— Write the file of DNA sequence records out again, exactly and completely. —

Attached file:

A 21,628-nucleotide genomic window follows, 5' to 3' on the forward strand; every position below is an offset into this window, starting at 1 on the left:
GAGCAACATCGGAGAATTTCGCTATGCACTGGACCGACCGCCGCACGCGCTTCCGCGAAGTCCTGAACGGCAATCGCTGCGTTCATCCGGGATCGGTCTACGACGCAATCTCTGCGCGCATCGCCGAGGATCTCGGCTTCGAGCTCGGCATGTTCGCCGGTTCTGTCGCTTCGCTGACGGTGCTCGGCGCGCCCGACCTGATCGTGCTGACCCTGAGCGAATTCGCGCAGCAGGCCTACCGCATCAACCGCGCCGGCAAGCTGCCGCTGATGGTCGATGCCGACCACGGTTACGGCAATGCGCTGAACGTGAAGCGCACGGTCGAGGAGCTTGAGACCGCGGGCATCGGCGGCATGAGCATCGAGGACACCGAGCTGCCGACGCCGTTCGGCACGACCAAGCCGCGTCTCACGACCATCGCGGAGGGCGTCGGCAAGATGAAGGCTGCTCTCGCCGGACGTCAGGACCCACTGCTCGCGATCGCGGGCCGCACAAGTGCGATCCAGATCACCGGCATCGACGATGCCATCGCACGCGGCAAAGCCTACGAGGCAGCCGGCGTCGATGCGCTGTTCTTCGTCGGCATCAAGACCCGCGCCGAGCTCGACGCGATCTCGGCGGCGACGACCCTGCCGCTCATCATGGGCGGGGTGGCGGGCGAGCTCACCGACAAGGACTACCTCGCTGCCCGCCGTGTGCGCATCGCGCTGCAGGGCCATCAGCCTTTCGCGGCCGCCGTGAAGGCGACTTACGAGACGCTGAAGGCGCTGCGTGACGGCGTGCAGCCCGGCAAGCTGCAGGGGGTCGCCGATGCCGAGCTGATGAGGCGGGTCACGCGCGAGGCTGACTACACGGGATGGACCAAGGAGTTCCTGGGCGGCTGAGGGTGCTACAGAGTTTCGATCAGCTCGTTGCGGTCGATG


A 21,628-nucleotide genomic window follows, 5' to 3' on the forward strand; every position below is an offset into this window, starting at 1 on the left:
GAGCAACATCGGAGAATTTCGCTATGCACTGGACCGACCGCCGCACGCGCTTCCGCGAAGTCCTGAACGGCAATCGCTGCGTTCATCCGGGATCGGTCTACGACGCAATCTCTGCGCGCATCGCCGAGGATCTCGGCTTCGAGCTCGGCATGTTCGCCGGTTCTGTCGCTTCGCTGACGGTGCTCGGCGCGCCCGACCTGATCGTGCTGACCCTGAGCGAATTCGCGCAGCAGGCCTACCGCATCAACCGCGCCGGCAAGCTGCCGCTGATGGTCGATGCCGACCACGGTTACGGCAATGCGCTGAACGTGAAGCGCACGGTCGAGGAGCTTGAGACCGCGGGCATCGGCGGCATGAGCATCGAGGACACCGAGCTGCCGACGCCGTTCGGCACGACCAAGCCGCGTCTCACGACCATCGCGGAGGGCGTCGGCAAGATGAAGGCTGCTCTCGCCGGACGTCAGGACCCACTGCTCGCGATCGCGGGCCGCACAAGTGCGATCCAGATCACCGGCATCGACGATGCCATCGCACGCGGCAAAGCCTACGAGGCAGCCGGCGTCGATGCGCTGTTCTTCGTCGGCATCAAGACCCGCGCCGAGCTCGACGCGATCTCGGCGGCGACGACCCTGCCGCTCATCATGGGCGGGGTGGCGGGCGAGCTCACCGACAAGGACTACCTCGCTGCCCGCCGTGTGCGCATCGCGCTGCAGGGCCATCAGCCTTTCGCGGCCGCCGTGAAGGCGACTTACGAGACGCTGAAGGCGCTGCGTGACGGCGTGCAGCCCGGCAAGCTGCAGGGGGTCGCCGATGCCGAGCTGATGAGGCGGGTCACGCGCGAGGCTGACTACACGGGATGGACCAAGGAGTTCCTGGGCGGCTGAGGGTGCTACAGAGTTTCGATCAGCTCGTTGCGGTCGATG